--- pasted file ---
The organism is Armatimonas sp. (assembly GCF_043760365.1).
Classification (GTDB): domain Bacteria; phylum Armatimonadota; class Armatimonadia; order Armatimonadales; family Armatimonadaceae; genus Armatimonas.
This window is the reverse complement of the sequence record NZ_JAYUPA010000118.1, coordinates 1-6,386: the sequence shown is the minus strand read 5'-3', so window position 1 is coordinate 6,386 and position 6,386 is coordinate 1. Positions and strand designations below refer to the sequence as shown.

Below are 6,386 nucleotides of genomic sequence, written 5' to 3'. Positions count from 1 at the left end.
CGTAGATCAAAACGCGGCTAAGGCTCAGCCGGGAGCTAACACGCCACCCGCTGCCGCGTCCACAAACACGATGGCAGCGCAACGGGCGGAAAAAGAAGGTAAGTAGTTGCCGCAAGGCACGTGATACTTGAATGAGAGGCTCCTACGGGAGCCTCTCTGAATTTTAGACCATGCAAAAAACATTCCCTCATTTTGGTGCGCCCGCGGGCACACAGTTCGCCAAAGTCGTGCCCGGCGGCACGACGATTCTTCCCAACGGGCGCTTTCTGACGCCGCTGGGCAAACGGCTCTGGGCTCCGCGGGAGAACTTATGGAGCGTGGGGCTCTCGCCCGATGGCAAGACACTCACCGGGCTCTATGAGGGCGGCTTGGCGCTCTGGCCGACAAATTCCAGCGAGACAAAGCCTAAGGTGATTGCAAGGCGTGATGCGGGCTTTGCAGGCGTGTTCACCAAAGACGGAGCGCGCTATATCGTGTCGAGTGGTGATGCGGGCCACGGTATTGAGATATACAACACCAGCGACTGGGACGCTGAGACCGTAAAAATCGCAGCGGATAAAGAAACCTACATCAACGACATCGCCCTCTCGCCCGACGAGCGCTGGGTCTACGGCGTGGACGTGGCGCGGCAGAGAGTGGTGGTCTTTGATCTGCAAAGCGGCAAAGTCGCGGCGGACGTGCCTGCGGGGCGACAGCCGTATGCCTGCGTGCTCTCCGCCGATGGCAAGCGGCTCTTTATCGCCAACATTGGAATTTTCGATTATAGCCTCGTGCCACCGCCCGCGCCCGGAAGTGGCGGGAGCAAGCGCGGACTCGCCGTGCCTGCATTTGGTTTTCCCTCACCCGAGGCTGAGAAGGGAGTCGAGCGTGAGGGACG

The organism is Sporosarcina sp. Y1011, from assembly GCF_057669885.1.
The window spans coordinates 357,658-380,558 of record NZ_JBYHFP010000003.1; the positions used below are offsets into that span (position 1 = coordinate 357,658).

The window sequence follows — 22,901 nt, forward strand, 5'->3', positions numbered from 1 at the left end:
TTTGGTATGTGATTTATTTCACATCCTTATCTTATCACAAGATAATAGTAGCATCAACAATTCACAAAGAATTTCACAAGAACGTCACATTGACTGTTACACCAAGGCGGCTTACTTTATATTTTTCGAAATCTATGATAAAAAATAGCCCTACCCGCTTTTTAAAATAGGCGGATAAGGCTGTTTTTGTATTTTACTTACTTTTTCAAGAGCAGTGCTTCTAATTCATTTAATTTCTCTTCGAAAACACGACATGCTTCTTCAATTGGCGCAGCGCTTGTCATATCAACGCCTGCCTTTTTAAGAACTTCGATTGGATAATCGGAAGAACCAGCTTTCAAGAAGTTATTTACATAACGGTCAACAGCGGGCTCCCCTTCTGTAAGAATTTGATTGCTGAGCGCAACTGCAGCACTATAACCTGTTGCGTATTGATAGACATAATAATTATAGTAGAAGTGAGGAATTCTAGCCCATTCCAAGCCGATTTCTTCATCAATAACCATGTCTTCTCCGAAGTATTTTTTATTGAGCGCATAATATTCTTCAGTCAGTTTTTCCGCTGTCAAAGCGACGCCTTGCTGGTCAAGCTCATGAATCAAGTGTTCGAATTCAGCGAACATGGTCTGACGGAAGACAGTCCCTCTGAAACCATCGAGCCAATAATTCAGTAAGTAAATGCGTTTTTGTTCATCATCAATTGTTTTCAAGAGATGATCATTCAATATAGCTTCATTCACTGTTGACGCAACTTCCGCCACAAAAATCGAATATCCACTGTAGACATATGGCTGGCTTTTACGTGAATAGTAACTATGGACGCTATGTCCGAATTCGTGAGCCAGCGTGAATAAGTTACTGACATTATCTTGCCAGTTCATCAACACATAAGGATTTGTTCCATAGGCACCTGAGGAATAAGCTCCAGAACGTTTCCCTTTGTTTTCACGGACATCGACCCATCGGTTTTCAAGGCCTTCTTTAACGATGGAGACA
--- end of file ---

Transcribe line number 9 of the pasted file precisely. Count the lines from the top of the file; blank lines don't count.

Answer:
TTTGGTATGTGATTTATTTCACATCCTTATCTTATCACAAGATAATAGTAGCATCAACAATTCACAAAGAATTTCACAAGAACGTCACATTGACTGTTACACCAAGGCGGCTTACTTTATATTTTTCGAAATCTATGATAAAAAATAGCCCTACCCGCTTTTTAAAATAGGCGGATAAGGCTGTTTTTGTATTTTACTTACTTTTTCAAGAGCAGTGCTTCTAATTCATTTAATTTCTCTTCGAAAACACGACATGCTTCTTCAATTGGCGCAGCGCTTGTCATATCAACGCCTGCCTTTTTAAGAACTTCGATTGGATAATCGGAAGAACCAGCTTTCAAGAAGTTATTTACATAACGGTCAACAGCGGGCTCCCCTTCTGTAAGAATTTGATTGCTGAGCGCAACTGCAGCACTATAACCTGTTGCGTATTGATAGACATAATAATTATAGTAGAAGTGAGGAATTCTAGCCCATTCCAAGCCGATTTCTTCATCAATAACCATGTCTTCTCCGAAGTATTTTTTATTGAGCGCATAATATTCTTCAGTCAGTTTTTCCGCTGTCAAAGCGACGCCTTGCTGGTCAAGCTCATGAATCAAGTGTTCGAATTCAGCGAACATGGTCTGACGGAAGACAGTCCCTCTGAAACCATCGAGCCAATAATTCAGTAAGTAAATGCGTTTTTGTTCATCATCAATTGTTTTCAAGAGATGATCATTCAATATAGCTTCATTCACTGTTGACGCAACTTCCGCCACAAAAATCGAATATCCACTGTAGACATATGGCTGGCTTTTACGTGAATAGTAACTATGGACGCTATGTCCGAATTCGTGAGCCAGCGTGAATAAGTTACTGACATTATCTTGCCAGTTCATCAACACATAAGGATTTGTTCCATAGGCACCTGAGGAATAAGCTCCAGAACGTTTCCCTTTGTTTTCACGGACATCGACCCATCGGTTTTCAAGGCCTTCTTTAACGATGGAGACA